Appreciation of the gifts of diversity has been a principal practice at Commonweal from the start. The meaning of diversity has shifted over five decades. But our commitment to diversity in our community has never wavered. And diversity is deeply based in our core principles, agreements, and practices.



Many things are not shared dimensions of the Commonweal Way but are welcomed within it. One is a sense of kinship with each other and with all life.

We can speak of all the different paths—scientific, secular, humanistic, religious, spiritual, philosophical, pragmatic, common sense—whatever you choose to call the different ways we understand our lives. If the Commonweal Way has anything unusual about it, it is that we don’t privilege any of these ways above others. We welcome them all.


Resilience in the Polycrisis

The wild card in any effort to imagine how our work will continue is the reality of the global polycrisis. We have focused on the polycrisis through our work for the past seven years. We were far ahead of our time in both research and action on the polycrisis. We have made resilience in the polycrisis the overarching theme in all our Commonweal work. What is the polycrisis? Many global stressors—social, environmental, technological, and economic—are interacting with increasing velocity and force. They are causing future shocks of increasing frequency and intensity. What brought the polycrisis to public awareness was, first, climate change; second, COVID-19; and, third, the Ukraine-Russian War. Concern with artificial intelligence and renewed U.S.-China tensions are among the continuing stream of polycrisis headlines. A more comprehensive list would include dozens of other factors.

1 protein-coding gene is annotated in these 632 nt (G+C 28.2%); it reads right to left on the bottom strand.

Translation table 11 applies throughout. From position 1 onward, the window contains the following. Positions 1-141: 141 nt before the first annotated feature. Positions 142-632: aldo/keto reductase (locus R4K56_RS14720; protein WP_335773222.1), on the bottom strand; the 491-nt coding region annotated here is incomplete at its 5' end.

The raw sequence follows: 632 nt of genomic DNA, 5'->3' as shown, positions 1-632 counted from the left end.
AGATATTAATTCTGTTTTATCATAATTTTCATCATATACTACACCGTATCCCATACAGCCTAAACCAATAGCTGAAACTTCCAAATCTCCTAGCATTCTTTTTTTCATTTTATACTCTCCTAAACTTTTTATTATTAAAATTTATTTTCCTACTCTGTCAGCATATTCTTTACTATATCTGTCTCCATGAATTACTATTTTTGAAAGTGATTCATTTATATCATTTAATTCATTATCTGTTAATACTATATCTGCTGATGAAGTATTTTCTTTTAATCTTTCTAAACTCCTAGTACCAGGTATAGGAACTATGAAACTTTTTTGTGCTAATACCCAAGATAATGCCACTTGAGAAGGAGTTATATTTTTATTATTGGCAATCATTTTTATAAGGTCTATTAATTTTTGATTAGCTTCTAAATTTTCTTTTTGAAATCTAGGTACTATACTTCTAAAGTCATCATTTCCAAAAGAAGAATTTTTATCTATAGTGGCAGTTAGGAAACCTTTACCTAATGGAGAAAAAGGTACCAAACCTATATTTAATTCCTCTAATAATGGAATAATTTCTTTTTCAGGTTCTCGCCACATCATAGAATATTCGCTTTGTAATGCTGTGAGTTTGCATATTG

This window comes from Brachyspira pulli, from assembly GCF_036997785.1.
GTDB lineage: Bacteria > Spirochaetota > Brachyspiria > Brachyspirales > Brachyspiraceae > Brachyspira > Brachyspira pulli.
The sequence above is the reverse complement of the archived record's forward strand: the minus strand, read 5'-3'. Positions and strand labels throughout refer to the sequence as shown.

I won’t attempt here to address what resilience in the polycrisis means in our work. But we enter the polycrisis with certain resources. The first is the flexibility inherent in our ability to continue to recognize opportunities for service that fit our skills. The second is that the close attention we are paying to the polycrisis prepares us to see where both dangers and opportunities are arising. The third is the physical preparations we are making to sustain access to water, electricity, and communications if the grid goes down. The fourth is the strength of our communities that share these concerns.How we respond to the dangers and opportunities of the polycrisis will likely determine the future of our work. And since the shape of the future is unknowable, an architecture designed to strengthen our resilience in many ways gives us the best chance to continue to serve.



With these observations, I bring to an end this first effort to contribute to what we mean when we talk about the Commonweal Way. I have spoken of our principles of kindness, consciousness, and dedication to service.I have located these principles in our hearts, our heads, and our hands.

I have shown these principles to be at the heart of the perennial wisdom teachings.Yet these principles need to be freshly examined for their application in these rapidly changing times.